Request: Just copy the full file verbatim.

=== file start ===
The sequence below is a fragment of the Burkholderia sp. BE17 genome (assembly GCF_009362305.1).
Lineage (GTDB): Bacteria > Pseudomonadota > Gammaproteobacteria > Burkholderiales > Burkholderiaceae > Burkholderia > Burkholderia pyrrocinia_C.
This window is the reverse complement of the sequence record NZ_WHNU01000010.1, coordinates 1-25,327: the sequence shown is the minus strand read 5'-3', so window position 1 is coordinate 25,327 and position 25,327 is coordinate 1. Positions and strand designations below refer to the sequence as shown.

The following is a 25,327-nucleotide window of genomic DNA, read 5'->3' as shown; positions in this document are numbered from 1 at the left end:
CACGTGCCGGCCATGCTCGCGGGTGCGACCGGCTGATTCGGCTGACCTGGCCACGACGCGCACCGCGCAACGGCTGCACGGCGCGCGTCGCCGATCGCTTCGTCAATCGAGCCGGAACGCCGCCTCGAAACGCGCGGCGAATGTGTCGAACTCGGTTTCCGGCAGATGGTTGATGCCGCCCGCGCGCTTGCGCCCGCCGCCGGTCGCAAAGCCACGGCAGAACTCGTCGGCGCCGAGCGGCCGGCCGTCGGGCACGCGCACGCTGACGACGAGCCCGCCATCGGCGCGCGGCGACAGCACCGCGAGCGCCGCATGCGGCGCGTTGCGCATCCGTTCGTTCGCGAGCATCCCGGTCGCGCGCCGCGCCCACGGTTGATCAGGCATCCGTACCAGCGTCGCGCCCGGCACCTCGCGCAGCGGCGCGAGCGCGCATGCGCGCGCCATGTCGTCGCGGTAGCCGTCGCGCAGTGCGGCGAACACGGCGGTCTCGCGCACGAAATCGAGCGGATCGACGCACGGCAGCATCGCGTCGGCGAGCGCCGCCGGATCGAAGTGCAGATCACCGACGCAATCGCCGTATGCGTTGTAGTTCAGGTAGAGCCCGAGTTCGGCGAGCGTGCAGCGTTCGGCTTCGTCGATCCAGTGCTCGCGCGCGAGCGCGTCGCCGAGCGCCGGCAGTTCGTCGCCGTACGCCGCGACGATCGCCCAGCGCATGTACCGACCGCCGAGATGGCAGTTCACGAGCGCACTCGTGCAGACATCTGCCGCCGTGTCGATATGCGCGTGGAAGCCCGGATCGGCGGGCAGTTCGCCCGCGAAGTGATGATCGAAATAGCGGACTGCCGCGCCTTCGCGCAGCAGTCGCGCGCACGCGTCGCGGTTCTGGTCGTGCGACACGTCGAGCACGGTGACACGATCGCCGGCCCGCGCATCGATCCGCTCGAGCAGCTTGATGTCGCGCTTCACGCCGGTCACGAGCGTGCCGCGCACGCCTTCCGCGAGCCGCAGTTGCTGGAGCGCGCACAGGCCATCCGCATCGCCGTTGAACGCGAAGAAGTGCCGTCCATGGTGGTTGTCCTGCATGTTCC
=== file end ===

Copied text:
The sequence below is a fragment of the Burkholderia sp. BE17 genome (assembly GCF_009362305.1).
Lineage (GTDB): Bacteria > Pseudomonadota > Gammaproteobacteria > Burkholderiales > Burkholderiaceae > Burkholderia > Burkholderia pyrrocinia_C.
This window is the reverse complement of the sequence record NZ_WHNU01000010.1, coordinates 1-25,327: the sequence shown is the minus strand read 5'-3', so window position 1 is coordinate 25,327 and position 25,327 is coordinate 1. Positions and strand designations below refer to the sequence as shown.

The following is a 25,327-nucleotide window of genomic DNA, read 5'->3' as shown; positions in this document are numbered from 1 at the left end:
CACGTGCCGGCCATGCTCGCGGGTGCGACCGGCTGATTCGGCTGACCTGGCCACGACGCGCACCGCGCAACGGCTGCACGGCGCGCGTCGCCGATCGCTTCGTCAATCGAGCCGGAACGCCGCCTCGAAACGCGCGGCGAATGTGTCGAACTCGGTTTCCGGCAGATGGTTGATGCCGCCCGCGCGCTTGCGCCCGCCGCCGGTCGCAAAGCCACGGCAGAACTCGTCGGCGCCGAGCGGCCGGCCGTCGGGCACGCGCACGCTGACGACGAGCCCGCCATCGGCGCGCGGCGACAGCACCGCGAGCGCCGCATGCGGCGCGTTGCGCATCCGTTCGTTCGCGAGCATCCCGGTCGCGCGCCGCGCCCACGGTTGATCAGGCATCCGTACCAGCGTCGCGCCCGGCACCTCGCGCAGCGGCGCGAGCGCGCATGCGCGCGCCATGTCGTCGCGGTAGCCGTCGCGCAGTGCGGCGAACACGGCGGTCTCGCGCACGAAATCGAGCGGATCGACGCACGGCAGCATCGCGTCGGCGAGCGCCGCCGGATCGAAGTGCAGATCACCGACGCAATCGCCGTATGCGTTGTAGTTCAGGTAGAGCCCGAGTTCGGCGAGCGTGCAGCGTTCGGCTTCGTCGATCCAGTGCTCGCGCGCGAGCGCGTCGCCGAGCGCCGGCAGTTCGTCGCCGTACGCCGCGACGATCGCCCAGCGCATGTACCGACCGCCGAGATGGCAGTTCACGAGCGCACTCGTGCAGACATCTGCCGCCGTGTCGATATGCGCGTGGAAGCCCGGATCGGCGGGCAGTTCGCCCGCGAAGTGATGATCGAAATAGCGGACTGCCGCGCCTTCGCGCAGCAGTCGCGCGCACGCGTCGCGGTTCTGGTCGTGCGACACGTCGAGCACGGTGACACGATCGCCGGCCCGCGCATCGATCCGCTCGAGCAGCTTGATGTCGCGCTTCACGCCGGTCACGAGCGTGCCGCGCACGCCTTCCGCGAGCCGCAGTTGCTGGAGCGCGCACAGGCCATCCGCATCGCCGTTGAACGCGAAGAAGTGCCGTCCATGGTGGTTGTCCTGCATGTTCC